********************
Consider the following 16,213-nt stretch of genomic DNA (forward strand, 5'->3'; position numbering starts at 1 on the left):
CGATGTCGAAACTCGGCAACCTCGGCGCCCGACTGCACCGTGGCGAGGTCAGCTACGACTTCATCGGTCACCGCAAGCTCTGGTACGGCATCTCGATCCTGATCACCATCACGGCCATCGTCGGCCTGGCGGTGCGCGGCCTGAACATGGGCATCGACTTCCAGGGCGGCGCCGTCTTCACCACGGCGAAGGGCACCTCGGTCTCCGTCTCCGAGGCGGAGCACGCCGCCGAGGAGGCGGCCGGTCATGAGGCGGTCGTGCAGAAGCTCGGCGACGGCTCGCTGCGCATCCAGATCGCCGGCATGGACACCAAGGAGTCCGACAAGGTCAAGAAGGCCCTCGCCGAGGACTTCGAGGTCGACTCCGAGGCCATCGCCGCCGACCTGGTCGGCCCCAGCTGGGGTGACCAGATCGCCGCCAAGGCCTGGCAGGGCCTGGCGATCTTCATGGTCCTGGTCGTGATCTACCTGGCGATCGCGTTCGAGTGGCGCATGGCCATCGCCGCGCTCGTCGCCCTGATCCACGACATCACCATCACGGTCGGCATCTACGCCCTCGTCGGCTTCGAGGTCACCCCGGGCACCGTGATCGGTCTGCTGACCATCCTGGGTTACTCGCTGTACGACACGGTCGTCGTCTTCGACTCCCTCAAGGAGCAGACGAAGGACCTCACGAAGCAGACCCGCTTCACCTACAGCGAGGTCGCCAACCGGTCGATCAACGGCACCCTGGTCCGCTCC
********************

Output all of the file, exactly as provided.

Consider the following 16,213-nt stretch of genomic DNA (forward strand, 5'->3'; position numbering starts at 1 on the left):
CGATGTCGAAACTCGGCAACCTCGGCGCCCGACTGCACCGTGGCGAGGTCAGCTACGACTTCATCGGTCACCGCAAGCTCTGGTACGGCATCTCGATCCTGATCACCATCACGGCCATCGTCGGCCTGGCGGTGCGCGGCCTGAACATGGGCATCGACTTCCAGGGCGGCGCCGTCTTCACCACGGCGAAGGGCACCTCGGTCTCCGTCTCCGAGGCGGAGCACGCCGCCGAGGAGGCGGCCGGTCATGAGGCGGTCGTGCAGAAGCTCGGCGACGGCTCGCTGCGCATCCAGATCGCCGGCATGGACACCAAGGAGTCCGACAAGGTCAAGAAGGCCCTCGCCGAGGACTTCGAGGTCGACTCCGAGGCCATCGCCGCCGACCTGGTCGGCCCCAGCTGGGGTGACCAGATCGCCGCCAAGGCCTGGCAGGGCCTGGCGATCTTCATGGTCCTGGTCGTGATCTACCTGGCGATCGCGTTCGAGTGGCGCATGGCCATCGCCGCGCTCGTCGCCCTGATCCACGACATCACCATCACGGTCGGCATCTACGCCCTCGTCGGCTTCGAGGTCACCCCGGGCACCGTGATCGGTCTGCTGACCATCCTGGGTTACTCGCTGTACGACACGGTCGTCGTCTTCGACTCCCTCAAGGAGCAGACGAAGGACCTCACGAAGCAGACCCGCTTCACCTACAGCGAGGTCGCCAACCGGTCGATCAACGGCACCCTGGTCCGCTCC